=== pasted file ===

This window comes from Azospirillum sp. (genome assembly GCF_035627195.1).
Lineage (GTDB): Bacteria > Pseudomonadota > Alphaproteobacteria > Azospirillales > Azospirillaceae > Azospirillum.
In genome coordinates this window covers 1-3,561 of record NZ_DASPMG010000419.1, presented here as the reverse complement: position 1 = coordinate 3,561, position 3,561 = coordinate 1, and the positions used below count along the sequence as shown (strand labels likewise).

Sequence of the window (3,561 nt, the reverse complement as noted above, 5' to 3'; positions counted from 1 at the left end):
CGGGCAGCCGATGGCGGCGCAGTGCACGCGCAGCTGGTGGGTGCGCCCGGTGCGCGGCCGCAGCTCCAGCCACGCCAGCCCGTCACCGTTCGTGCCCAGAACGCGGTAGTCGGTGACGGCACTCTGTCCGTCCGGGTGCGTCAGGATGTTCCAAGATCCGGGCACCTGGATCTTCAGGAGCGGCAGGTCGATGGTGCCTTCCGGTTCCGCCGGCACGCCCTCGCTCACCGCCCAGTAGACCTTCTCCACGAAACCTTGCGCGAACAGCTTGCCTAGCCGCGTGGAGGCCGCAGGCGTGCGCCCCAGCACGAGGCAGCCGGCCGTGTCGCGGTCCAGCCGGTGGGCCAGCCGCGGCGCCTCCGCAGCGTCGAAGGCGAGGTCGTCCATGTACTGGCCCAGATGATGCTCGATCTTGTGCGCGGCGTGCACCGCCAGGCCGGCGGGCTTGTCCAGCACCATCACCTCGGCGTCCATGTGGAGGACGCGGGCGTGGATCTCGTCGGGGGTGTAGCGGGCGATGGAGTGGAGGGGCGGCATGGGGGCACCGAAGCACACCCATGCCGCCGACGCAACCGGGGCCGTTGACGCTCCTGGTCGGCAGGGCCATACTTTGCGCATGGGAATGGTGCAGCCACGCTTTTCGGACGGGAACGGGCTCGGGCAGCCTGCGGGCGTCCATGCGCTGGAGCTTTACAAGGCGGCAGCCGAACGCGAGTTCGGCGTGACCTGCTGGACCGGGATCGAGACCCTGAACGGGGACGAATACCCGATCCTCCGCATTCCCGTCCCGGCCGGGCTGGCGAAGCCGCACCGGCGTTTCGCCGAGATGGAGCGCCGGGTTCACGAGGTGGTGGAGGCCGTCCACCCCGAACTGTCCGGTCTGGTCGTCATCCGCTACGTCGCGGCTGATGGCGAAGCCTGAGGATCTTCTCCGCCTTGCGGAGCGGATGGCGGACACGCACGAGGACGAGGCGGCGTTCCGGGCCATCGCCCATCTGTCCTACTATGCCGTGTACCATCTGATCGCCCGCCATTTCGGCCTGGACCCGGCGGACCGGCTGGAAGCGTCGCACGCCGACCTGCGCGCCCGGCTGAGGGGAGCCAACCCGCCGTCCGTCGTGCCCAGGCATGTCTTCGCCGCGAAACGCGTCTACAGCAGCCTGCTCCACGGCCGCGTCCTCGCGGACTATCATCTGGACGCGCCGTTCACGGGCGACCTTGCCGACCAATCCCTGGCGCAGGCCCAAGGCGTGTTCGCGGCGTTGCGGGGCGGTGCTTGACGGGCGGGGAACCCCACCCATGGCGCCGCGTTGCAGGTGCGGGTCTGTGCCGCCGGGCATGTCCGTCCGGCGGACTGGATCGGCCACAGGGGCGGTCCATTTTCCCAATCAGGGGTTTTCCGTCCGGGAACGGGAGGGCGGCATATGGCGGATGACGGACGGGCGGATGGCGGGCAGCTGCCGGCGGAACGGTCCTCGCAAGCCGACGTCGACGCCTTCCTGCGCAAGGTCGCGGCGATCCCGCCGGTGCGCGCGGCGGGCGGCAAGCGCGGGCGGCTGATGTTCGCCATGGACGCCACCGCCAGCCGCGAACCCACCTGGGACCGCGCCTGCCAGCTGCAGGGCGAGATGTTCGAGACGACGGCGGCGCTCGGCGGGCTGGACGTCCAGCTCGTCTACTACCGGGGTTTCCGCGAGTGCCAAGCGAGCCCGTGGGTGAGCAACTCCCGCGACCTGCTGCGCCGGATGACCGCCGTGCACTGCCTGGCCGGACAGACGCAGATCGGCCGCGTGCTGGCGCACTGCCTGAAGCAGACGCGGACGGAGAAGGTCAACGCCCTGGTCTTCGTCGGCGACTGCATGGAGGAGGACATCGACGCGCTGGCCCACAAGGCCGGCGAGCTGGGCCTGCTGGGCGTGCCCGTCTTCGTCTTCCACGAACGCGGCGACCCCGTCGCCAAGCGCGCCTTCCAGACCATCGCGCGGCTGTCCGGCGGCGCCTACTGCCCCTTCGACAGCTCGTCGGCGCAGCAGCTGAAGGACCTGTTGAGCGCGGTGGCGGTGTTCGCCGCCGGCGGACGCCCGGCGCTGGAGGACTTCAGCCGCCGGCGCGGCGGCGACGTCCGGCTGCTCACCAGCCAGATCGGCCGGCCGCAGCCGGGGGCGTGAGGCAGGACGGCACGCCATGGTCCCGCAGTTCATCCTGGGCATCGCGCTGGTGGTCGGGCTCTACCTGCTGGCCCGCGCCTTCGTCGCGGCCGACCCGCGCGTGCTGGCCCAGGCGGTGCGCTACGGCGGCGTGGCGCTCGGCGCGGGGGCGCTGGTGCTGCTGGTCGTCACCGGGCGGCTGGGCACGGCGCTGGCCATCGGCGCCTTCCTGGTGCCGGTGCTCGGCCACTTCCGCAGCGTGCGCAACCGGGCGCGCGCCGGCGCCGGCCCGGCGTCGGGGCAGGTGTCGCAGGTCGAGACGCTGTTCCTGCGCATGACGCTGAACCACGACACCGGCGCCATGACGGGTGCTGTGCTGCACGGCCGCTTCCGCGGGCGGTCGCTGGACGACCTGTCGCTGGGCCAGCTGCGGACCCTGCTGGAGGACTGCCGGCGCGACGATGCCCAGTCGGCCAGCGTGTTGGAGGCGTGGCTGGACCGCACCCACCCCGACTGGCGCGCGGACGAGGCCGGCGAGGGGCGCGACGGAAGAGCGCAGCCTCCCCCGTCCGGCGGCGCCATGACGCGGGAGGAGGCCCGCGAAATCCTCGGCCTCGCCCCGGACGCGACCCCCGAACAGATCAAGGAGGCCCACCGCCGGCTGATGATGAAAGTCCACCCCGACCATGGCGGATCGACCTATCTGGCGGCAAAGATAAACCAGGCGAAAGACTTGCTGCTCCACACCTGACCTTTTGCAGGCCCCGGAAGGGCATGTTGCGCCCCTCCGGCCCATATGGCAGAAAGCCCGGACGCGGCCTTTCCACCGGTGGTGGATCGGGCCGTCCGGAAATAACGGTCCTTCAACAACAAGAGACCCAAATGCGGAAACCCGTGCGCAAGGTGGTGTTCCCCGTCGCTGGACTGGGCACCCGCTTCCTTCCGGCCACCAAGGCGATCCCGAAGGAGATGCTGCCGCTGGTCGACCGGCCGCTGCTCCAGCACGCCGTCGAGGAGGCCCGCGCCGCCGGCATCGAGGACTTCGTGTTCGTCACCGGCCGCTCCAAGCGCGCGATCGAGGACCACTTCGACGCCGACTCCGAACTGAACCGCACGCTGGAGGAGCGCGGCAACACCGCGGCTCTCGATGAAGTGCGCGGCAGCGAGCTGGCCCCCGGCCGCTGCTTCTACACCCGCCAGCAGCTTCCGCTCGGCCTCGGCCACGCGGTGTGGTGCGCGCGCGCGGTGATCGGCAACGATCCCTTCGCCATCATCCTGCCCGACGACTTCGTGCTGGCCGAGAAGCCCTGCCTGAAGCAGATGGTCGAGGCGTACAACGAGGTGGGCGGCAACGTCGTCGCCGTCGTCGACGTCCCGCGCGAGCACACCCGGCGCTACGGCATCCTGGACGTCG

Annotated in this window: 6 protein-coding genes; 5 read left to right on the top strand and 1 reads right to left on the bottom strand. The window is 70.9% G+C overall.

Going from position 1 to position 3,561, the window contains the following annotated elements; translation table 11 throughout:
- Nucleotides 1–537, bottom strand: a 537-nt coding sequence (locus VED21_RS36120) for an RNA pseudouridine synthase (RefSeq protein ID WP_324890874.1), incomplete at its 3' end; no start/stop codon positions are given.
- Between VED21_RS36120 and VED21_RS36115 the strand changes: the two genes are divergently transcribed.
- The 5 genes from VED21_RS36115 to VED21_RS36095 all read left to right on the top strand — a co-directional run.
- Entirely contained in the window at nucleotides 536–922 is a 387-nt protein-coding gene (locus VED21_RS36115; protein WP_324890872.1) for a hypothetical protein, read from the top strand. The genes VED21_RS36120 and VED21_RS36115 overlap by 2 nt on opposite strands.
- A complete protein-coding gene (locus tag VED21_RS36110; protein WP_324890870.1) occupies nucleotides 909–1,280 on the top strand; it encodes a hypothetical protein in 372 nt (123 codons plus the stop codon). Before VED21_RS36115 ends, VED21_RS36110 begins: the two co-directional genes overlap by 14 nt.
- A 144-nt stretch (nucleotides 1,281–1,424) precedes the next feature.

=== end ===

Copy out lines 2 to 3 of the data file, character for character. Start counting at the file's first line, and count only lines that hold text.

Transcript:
Lineage (GTDB): Bacteria > Pseudomonadota > Alphaproteobacteria > Azospirillales > Azospirillaceae > Azospirillum.
In genome coordinates this window covers 1-3,561 of record NZ_DASPMG010000419.1, presented here as the reverse complement: position 1 = coordinate 3,561, position 3,561 = coordinate 1, and the positions used below count along the sequence as shown (strand labels likewise).